Project 5b: File System Integrity
In this project, you'll be changing the existing xv6 file system to add protection from data corruption. In real storage systems, silent corruption of data is a major concern, and thus many techniques are usually put in place to detect (and recover) from blocks that go bad.
Specifically, you'll do three things. First, you'll modify the code to allow the user to create a new type of file that keeps a mirrored copy for every block it points to. As you have studied in class, RAID-1 uses mirroring to allow systems to recover from corruption.
Second, you'll have to change the file system to handle reads and writes differently for files with mirrored copies. Specifically, when writing out a mirrored file, you will have to write each block twice; when reading such a file, you will have to read both blocks, and check that they match. If the two copies don't match, return an error code (-1). In this way, your file system will be able to detect corruption!
Third, for information purposes, you will also modify the
To begin, the first thing to do is to understand how the file system is laid out on disk. It is actually quite a simple layout, much like the old Unix file system we have discussed in class. As it says at the top of fs.c , there is a superblock, then some inodes, a single block in-use bitmap, and some data blocks. That's it!
What you then need to understand is what each inode looks like. Currently, it is quite a simple inode structure (found in fs.h ), containing a file type (regular file or directory), a major/minor device type (so we know which disk to read from), a reference count (so we know how many directories the file is linked into), a size (in bytes), and then NDIRECT+1 block addresses. The first NDIRECT addresses are direct pointers to the first NDIRECT blocks of the file (if the file is that big). The last block is reserved for larger files that need an indirect block; thus, this last element of the array is the disk address of the indirect block. The indirect block itself, of course, may contain many more pointers to blocks for these larger files.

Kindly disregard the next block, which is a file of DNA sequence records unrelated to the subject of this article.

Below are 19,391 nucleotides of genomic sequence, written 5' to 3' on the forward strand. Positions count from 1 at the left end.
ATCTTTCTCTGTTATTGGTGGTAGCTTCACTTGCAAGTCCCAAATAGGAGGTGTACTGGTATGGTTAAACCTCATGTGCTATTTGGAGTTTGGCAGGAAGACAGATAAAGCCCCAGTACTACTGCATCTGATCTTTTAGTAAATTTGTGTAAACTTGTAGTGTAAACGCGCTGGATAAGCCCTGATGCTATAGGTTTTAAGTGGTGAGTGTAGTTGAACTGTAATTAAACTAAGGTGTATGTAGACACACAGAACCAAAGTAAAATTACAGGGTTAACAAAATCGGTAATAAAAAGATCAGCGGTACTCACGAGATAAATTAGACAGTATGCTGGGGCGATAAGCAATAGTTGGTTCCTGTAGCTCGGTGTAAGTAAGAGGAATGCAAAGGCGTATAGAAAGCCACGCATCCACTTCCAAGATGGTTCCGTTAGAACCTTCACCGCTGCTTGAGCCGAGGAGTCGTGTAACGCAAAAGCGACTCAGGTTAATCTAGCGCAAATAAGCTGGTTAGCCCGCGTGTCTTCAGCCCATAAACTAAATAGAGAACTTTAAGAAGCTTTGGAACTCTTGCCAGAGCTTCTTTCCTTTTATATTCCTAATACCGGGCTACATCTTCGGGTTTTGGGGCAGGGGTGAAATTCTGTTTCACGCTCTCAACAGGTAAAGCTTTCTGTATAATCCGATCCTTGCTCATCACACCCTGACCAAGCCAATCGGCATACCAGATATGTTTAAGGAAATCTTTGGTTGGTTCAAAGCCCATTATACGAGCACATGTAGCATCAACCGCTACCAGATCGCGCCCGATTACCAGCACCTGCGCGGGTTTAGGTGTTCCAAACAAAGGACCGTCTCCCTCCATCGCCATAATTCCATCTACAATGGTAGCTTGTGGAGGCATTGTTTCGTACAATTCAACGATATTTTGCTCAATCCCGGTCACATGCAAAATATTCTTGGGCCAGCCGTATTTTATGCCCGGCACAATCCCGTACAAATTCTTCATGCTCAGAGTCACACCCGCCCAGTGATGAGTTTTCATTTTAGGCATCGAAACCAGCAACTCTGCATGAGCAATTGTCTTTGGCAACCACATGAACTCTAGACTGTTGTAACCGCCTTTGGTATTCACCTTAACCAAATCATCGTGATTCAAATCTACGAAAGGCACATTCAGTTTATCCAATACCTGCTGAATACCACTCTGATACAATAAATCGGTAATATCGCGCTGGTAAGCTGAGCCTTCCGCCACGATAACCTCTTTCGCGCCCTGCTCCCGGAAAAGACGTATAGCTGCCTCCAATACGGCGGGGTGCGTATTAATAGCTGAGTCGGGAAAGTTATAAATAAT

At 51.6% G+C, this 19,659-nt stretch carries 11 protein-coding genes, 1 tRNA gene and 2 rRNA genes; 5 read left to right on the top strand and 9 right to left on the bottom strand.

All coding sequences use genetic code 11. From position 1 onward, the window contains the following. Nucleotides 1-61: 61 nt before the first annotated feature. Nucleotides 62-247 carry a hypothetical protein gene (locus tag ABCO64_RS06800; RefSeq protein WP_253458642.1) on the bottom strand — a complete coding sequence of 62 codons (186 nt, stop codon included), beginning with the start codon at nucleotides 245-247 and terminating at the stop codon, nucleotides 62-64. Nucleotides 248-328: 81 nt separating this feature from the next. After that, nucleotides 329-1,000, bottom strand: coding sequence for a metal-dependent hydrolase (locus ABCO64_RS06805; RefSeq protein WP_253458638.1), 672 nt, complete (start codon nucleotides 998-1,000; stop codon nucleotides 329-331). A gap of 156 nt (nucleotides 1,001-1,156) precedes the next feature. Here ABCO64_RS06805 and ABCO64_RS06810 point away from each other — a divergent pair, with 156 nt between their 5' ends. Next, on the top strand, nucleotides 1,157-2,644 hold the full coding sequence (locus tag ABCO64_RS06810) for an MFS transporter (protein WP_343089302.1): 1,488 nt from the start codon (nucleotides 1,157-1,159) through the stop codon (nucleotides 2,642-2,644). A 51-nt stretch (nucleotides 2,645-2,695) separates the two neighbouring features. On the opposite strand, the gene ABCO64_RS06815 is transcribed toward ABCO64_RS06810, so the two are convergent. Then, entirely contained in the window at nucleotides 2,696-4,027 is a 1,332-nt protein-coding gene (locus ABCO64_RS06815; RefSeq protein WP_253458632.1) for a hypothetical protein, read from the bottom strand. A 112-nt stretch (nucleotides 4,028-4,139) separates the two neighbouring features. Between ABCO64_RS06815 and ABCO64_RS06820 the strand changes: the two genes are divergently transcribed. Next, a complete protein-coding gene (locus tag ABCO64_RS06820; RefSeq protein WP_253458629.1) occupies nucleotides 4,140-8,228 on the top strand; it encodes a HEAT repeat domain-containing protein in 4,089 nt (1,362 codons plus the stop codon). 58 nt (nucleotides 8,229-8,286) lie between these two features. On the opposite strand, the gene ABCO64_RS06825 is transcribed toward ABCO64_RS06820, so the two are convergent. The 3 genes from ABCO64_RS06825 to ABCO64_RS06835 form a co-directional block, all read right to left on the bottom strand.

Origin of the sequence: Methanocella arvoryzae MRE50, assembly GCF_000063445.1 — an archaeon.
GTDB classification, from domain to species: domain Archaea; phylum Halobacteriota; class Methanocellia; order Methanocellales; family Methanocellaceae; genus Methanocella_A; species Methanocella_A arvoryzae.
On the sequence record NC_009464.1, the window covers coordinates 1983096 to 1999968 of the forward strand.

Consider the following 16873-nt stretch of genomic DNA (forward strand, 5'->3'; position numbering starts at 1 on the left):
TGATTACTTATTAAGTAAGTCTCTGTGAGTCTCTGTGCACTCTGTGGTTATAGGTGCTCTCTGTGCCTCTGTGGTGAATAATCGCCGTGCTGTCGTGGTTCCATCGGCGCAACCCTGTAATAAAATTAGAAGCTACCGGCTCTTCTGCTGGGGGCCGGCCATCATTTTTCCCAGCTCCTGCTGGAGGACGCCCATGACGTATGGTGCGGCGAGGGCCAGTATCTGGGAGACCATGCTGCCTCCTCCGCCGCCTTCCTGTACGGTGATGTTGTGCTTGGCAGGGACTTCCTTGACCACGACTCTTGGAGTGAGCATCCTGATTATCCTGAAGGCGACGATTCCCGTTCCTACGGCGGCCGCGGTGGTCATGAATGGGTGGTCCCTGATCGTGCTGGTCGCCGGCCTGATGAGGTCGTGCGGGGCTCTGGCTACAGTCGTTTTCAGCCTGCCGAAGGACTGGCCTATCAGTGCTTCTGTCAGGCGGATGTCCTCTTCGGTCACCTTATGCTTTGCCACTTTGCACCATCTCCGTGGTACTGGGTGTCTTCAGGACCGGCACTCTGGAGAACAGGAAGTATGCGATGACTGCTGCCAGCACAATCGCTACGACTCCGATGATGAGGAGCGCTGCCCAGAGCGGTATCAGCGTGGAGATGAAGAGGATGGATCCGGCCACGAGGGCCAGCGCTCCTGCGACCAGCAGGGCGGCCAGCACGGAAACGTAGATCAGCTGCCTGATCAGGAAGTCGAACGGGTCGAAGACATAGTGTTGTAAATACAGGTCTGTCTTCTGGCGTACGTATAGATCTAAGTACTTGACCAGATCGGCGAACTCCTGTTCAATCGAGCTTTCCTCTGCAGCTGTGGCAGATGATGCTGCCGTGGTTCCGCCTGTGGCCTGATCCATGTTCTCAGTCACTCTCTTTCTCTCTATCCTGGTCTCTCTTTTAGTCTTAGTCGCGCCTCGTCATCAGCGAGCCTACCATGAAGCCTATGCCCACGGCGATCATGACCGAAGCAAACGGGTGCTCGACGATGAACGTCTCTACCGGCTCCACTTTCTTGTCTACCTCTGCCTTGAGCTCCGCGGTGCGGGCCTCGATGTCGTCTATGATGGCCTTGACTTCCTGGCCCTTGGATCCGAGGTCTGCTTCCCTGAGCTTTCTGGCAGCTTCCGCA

The change we suggest you make is very simple, conceptually. Your implementation should keep the inode structure as is, but to use every pair of slots for a single logical block. This limits how many disk addresses your file system can refer to (to half the previous amount), but that is probably OK for this project.
On subsequent reads of a mirrored file, the file system should read in both
copies of a block, and compare the two. If the copies match, your code should
return as usual; if not, the call to
Note also that large files will also have an indirect pointer allocated to them, and thus the indirect block will be full of direct pointers too; these direct pointers should be treated similar to the ones in the inode.
One major obstacle with any file system is how to boot and test the system with the new file system; if you just change a bunch of stuff, and make a mistake, the system won't be able to boot, as it needs to be able to read from disk in order to function (e.g., to start the shell executable).
To overcome this challenge, your file system will support two types of files: the existing pointer-based structures, and the new mirrored structures. The way to add this is to add a new file type (see stat.h for the ones that are already there like T_DIR for directories, and T_FILE for files). Let's call this type T_MIRRORED (a new file type, with the numeric value of 4). Thus, for regular files (T_FILE), you just use the existing code, without mirroring. However, when somebody allocates an file that has extra protection (T_MIRRORED), you should use your new mirroring-based code.
To create an mirroring-based file, you'll have to modify the interface to
file creation, adding an O_MIRRORED flag (value 0x400) to the
There is no need to do any of this for directories.
Of course the real challenge is getting into the file system code and
making your mirroring-based modifications. To understand how it works, you
should follow the paths for the
Finally, you'll have to modify the
Also create a new program, called filestat, which can be called like this: filestat pathname. When run in such a manner, the filestat program should print out all the information about a file, including its type, size, and all the mirrored blocks it uses. Use this to show that your mirroring-based file system works.
The code (and associated README) can be found in ~cs537-2/ta/xv6/ . Everything you need to build and run and even debug the kernel is in there, as before.
One of the drawbacks of mirroring is that if there is a mismatch between the copies, we don't know which one is correct. Resolve this problem by storing three copies. On reads, if there is a mismatch, resolve the mismatch by figuring out the majority version (2 copies have value X, and 1 copy has value Y), and correcting the minority version (Y) to the majority version (X). Return an error if all three copies have different versions.